Standardized interviewing leads to better hiring decisions
And measuring process adoption on an individual basis answers your biggest question.
Have I successfully enabled my co-workers?
Brianne, a Senior Operations Manager, pointed out, “I have no way to see if they’re doing it correctly or not until it’s too late.”
She’s right. Just because people are logging in and the questions die down does not mean your processes are being followed correctly. If you’re lucky, you’ll know you have a problem right away.
But often mistakes related to data entry and process adherence don’t reveal themselves for weeks or months causing bigger data quality, security and compliance messes to clean up.
Instead of continuously sending reminders and surveys through chat and email and repeating yourself in the team meeting every week, look at the success rate for each process on an individual basis.
That will tell you who’s getting it right, who needs help and where they’re getting stuck so you can focus your energy on the people who need it and clarify any confusing steps.
Try this approach on your next software rollout project
Follow this four-step process to connect your work to your stakeholder’s desired business outcome:
Step 1: Ask the business leader who signed off on the software, “what’s the #1 business problem you are trying to solve?”
Step 2: Identify one to three specific workflows closely related to the problem then build them in such a way that, if they are followed perfectly, the problem will be solved.
Step 3: Define the success of your project upfront based on adoption of these 1-3 critical processes. At Tango, we use the Objective & Key Results (OKR) framework for our projects.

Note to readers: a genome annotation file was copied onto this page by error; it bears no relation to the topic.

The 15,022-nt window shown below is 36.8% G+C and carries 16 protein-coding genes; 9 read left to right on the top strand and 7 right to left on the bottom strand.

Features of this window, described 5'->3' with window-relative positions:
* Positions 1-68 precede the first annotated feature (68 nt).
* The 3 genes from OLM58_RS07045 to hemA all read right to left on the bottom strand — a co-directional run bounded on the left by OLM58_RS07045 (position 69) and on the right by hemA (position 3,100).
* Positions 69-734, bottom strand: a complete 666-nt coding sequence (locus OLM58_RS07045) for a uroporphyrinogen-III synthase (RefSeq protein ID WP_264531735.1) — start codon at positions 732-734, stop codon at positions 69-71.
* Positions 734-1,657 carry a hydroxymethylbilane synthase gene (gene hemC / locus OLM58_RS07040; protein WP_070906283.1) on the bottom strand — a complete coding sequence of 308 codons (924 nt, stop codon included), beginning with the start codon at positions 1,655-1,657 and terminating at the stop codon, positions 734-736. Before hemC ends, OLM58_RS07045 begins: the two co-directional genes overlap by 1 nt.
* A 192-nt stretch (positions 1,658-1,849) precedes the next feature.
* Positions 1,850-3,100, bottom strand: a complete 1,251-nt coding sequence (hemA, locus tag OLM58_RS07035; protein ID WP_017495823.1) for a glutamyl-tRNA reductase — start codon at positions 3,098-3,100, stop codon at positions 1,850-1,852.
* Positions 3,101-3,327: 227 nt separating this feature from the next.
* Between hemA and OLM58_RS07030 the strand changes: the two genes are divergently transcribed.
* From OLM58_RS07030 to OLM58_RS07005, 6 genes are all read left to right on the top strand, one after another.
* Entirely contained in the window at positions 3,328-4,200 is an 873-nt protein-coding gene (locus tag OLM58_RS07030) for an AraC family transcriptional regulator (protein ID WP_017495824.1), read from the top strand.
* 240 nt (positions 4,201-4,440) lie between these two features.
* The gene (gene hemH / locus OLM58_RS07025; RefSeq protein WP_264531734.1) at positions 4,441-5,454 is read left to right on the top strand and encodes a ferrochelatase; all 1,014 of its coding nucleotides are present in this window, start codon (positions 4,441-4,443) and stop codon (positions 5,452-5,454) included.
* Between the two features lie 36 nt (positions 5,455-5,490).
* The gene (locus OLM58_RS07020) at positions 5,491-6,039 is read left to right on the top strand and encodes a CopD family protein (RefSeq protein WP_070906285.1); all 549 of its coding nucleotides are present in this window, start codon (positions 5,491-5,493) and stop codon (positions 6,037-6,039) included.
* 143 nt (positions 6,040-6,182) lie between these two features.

Here’s an example of what an OKR would look like in your project plan 👇
• Project: Migrate to Netsuite • Stakeholder: Chief Financial Officer • Problem: Our sales tax liability is unclear and changing constantly •Objective: Get real-time visibility into our sales tax liability • Key Results: 95% accuracy on weekly sales tax liability forecast to actual • Key Process: Enter new customer order into Netsuite
In this example, how is entering the customer order perfectly into Netsuite going to solve the CFOs problem of lack of visibility into tax liability?
Netsuite automatically calculates the tax amount based on many factors including the type of product or service, the customer’s physical location and whether or not your company has a physical presence (nexus) in that state.
And like all software, if you put garbage in, you get garbage out. So if the finance team correctly fills out all of the fields when entering orders, the CFO’s weekly reports will increase in accuracy.
Step 4: Now here’s the key point… After you’ve rolled out the new software to your co-workers and completed your initial training sessions, don’t close out the project just yet.
Instead, review the process adoption numbers with your stakeholders every week. When they hit the thresholds you set as your key result for an acceptable period of time, then you’ve struck gold.
And if you aren’t seeing adoption at the levels you expect, you can explain the specific steps you are taking to improve the process versus telling your boss, “I guess I’ll run another training session.”
Elevate yourself from project manager to difference maker
Connecting the dots from your work to end-user success and ROI does more than satisfy C-suite expectations; it offers you personal clarity. You’ll feel more accomplished and less frustrated at the end of your project. And might just set the standard for how all software rollouts are measured in your company going forward.
How have you been measuring the success of your projects? Email me and let me know: firstname.lastname@example.org. I would love your feedback on the ideas in this blog. Especially if you disagree! 😁